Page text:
The outlook for the Japanese property and casualty (P&C) insurers is stable as it has been since July 2012. The industry will maintain strong domestic profitability and capitalisation, although further progress will be limited following multi-year improvements, says Moody's Investor Service.
In a report released yesterday, the international rating agency says that profitability of the P&C sector will remain strong, although further improvement is unlikely. The industry's profitability will continue to be supported by auto insurance, its biggest business segment, as well as stable investment profit underpinned by domestic stock dividends. A further improvement in auto insurance profitability is unlikely, because insurers have started to gradually reduce premium rates, but reductions will be gradual, because the industry has strong pricing power. Meanwhile, the profitability of fire insurance, the second biggest business, will remain weak.
Insurers will continue to have robust capitalisation but further capital growth will slow. Insurers will slow the pace of capital accumulation, because their capital levels are close to, or have exceeded their economic capitalisation targets. Insurers will adjust capital through a combination of increased shareholder returns and deployment of capital to accumulate incremental risks, such as through M&A. Natural catastrophe risks from both global and domestic businesses are relatively well managed. However, insurers have large volumes of super long-term fire policies, and as a result, they are vulnerable to climate change.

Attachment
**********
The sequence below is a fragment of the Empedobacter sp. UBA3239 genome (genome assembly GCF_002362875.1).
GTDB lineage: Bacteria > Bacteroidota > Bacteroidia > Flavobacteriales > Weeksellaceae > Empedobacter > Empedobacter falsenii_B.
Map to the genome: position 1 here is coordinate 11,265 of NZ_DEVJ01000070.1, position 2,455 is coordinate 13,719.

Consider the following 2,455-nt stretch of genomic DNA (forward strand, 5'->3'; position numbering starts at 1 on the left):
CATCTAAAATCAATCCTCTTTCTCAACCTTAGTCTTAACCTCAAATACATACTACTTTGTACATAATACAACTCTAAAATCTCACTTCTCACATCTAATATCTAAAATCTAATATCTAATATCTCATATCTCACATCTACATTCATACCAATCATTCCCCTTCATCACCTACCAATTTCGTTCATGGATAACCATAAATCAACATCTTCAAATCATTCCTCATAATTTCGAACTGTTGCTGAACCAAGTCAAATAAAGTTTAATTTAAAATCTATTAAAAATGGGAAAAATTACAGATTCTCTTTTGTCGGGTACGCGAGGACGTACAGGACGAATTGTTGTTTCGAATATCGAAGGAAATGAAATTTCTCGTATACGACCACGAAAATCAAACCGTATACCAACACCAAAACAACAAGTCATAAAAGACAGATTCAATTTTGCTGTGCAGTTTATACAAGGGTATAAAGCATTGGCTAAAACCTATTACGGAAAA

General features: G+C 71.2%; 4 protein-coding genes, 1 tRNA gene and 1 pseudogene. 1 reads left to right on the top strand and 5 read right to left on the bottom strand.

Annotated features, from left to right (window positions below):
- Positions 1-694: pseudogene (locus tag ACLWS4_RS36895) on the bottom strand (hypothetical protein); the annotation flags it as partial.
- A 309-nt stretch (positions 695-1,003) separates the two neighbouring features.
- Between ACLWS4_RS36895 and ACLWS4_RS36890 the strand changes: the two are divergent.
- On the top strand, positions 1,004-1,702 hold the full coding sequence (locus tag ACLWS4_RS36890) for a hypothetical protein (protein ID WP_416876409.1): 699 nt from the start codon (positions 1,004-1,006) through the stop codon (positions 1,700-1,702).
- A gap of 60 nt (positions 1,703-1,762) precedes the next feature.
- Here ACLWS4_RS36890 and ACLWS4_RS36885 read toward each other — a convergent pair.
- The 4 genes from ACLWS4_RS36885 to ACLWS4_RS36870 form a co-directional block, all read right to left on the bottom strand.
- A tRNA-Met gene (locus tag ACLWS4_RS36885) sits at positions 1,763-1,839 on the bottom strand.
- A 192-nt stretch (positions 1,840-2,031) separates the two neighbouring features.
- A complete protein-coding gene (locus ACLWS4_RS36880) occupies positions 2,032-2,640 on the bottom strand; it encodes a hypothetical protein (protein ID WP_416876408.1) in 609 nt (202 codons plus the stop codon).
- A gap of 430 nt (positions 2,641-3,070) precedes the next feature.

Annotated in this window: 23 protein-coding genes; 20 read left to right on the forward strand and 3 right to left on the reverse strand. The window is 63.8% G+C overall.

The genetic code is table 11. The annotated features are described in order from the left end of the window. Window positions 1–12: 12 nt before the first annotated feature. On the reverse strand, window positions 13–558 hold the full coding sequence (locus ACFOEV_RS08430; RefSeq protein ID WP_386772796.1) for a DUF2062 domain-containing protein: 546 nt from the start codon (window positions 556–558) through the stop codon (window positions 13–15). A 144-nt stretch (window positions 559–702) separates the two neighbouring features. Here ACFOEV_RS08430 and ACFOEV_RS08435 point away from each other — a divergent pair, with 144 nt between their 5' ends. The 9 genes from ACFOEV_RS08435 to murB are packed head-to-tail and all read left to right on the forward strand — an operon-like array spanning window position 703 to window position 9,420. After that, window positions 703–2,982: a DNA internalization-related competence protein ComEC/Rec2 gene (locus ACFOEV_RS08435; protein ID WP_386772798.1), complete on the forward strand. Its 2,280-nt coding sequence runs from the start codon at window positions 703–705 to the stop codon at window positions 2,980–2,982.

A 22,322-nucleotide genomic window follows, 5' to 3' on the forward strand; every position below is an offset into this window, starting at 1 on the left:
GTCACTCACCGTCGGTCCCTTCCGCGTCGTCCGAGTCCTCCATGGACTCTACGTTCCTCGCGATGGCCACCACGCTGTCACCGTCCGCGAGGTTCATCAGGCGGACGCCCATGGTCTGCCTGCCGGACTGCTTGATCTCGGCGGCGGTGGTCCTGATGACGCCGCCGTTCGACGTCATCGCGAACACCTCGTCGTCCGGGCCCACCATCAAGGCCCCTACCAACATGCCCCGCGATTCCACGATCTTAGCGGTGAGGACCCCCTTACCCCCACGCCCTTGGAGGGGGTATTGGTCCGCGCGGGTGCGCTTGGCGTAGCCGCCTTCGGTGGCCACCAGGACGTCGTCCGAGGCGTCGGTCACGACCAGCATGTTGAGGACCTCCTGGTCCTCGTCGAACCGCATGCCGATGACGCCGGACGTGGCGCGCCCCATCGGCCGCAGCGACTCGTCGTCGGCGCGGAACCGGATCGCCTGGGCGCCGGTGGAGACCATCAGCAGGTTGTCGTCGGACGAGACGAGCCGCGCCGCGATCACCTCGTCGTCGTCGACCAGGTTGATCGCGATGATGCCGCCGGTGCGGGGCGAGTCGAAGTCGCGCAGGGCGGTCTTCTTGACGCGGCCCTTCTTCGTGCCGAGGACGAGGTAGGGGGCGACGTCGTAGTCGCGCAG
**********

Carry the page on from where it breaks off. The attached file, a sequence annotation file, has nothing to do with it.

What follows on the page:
New technology application brings opportunities but is also a potential threat. The application of new technologies, such as telematics – which can be used to track driving behaviour for pay-how-you-drive (PHYD) type insurance products to offer lower rates for safe-driving customers – could threaten the industry's strong profitability. On the other hand, new products arising from technology development, such as cyber insurance, can be an opportunity in the future, if insurers successfully manage underwriting risks.
Moody's also says an erosion of underwriting margins due to severe price competition for the auto line could result in a negative outlook. Underwriting failures related to catastrophe events that lead to significant losses, or failures in overseas operations and expansion could also lead to a similar change.